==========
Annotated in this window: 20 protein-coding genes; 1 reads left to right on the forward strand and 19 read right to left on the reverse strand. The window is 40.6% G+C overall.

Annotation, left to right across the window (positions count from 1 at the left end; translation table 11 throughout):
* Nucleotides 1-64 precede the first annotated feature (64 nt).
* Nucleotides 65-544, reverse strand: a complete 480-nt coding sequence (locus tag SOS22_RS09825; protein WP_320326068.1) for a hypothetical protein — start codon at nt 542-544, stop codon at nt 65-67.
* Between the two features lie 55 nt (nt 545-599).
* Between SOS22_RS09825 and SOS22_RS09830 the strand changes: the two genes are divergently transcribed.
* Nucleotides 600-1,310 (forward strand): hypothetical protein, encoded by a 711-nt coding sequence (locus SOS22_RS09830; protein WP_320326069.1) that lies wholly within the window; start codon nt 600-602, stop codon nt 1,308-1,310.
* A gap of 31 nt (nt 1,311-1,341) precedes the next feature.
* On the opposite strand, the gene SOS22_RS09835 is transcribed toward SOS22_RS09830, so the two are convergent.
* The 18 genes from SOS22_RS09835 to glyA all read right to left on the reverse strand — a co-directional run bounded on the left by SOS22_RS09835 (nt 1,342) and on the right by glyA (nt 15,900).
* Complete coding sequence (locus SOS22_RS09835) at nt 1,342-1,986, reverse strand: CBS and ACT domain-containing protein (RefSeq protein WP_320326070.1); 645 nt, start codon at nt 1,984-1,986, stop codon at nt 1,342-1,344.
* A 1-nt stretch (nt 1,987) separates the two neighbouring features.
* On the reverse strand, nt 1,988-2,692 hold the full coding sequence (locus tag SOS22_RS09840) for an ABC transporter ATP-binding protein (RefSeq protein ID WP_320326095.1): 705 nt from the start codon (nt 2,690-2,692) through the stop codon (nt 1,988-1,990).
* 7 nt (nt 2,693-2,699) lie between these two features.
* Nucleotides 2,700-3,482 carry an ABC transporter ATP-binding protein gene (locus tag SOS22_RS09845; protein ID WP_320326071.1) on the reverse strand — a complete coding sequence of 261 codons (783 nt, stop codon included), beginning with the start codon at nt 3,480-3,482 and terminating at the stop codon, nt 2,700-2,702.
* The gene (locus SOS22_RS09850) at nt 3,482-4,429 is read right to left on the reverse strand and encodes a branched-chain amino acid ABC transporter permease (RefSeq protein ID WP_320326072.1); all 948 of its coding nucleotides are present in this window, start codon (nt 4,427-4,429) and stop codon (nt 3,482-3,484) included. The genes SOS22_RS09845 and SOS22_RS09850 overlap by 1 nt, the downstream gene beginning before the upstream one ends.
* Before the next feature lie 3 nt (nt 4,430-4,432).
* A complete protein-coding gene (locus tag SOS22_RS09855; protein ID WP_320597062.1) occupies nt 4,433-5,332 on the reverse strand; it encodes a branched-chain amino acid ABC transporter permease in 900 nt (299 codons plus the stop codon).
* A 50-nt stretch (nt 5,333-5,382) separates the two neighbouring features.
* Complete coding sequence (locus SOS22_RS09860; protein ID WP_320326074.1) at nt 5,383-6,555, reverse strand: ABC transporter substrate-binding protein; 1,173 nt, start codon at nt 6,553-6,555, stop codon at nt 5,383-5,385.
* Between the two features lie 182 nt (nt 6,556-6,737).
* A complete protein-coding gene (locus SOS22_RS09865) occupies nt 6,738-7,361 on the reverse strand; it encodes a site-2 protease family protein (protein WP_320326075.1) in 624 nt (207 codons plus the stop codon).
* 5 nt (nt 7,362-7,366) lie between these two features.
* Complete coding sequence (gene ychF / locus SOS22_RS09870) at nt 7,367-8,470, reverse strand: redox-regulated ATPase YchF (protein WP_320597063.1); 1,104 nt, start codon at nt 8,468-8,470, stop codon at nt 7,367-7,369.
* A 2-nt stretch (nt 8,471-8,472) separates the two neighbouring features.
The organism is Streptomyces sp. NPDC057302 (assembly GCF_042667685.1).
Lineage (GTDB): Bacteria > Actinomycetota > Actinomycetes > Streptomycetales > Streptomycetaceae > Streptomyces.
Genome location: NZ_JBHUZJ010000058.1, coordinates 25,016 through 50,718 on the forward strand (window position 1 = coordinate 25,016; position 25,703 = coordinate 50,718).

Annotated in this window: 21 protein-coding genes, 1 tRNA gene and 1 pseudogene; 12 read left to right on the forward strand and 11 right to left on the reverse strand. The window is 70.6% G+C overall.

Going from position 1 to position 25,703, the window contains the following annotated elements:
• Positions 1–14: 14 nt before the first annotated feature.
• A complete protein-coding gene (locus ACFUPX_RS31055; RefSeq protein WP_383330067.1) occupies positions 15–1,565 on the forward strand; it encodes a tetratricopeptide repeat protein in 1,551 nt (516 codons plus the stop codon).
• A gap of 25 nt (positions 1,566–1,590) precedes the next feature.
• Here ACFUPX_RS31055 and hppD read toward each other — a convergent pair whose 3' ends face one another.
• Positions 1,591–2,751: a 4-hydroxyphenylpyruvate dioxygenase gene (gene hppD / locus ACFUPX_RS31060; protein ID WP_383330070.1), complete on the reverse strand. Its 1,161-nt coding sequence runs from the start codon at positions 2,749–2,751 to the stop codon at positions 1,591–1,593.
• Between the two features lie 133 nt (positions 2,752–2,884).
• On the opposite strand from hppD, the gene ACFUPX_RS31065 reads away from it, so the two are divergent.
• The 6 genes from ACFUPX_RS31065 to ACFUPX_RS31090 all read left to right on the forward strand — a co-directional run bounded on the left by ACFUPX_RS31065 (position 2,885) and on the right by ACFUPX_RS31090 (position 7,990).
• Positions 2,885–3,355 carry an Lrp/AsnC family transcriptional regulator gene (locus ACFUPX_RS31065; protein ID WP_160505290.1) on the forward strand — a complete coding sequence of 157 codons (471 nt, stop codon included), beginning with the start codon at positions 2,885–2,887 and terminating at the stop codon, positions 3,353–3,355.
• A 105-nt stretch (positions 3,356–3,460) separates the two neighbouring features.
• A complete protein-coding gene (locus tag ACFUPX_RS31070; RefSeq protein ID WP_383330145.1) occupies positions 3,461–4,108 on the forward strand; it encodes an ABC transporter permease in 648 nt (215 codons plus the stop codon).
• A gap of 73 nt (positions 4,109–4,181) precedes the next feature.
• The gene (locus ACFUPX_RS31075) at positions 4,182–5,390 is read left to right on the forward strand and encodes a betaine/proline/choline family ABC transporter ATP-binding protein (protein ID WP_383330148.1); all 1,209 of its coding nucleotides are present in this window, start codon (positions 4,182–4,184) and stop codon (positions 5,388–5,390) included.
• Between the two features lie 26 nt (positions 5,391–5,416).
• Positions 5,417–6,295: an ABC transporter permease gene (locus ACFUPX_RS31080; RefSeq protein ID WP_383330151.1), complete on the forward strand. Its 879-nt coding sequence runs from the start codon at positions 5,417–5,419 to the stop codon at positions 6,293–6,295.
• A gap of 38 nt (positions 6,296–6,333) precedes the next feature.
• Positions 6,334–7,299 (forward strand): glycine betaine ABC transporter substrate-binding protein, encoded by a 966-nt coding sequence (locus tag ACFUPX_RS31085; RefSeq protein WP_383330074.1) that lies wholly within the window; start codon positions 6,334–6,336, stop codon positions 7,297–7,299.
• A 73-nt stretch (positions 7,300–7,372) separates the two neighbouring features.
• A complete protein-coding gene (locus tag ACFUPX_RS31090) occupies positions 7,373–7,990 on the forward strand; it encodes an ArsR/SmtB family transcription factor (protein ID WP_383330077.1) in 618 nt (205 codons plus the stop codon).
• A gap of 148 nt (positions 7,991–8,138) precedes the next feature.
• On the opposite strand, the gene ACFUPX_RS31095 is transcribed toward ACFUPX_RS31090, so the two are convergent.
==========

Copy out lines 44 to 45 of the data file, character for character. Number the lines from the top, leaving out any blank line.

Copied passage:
• Between the two features lie 26 nt (positions 5,391–5,416).
• Positions 5,417–6,295: an ABC transporter permease gene (locus ACFUPX_RS31080; RefSeq protein ID WP_383330151.1), complete on the forward strand. Its 879-nt coding sequence runs from the start codon at positions 5,417–5,419 to the stop codon at positions 6,293–6,295.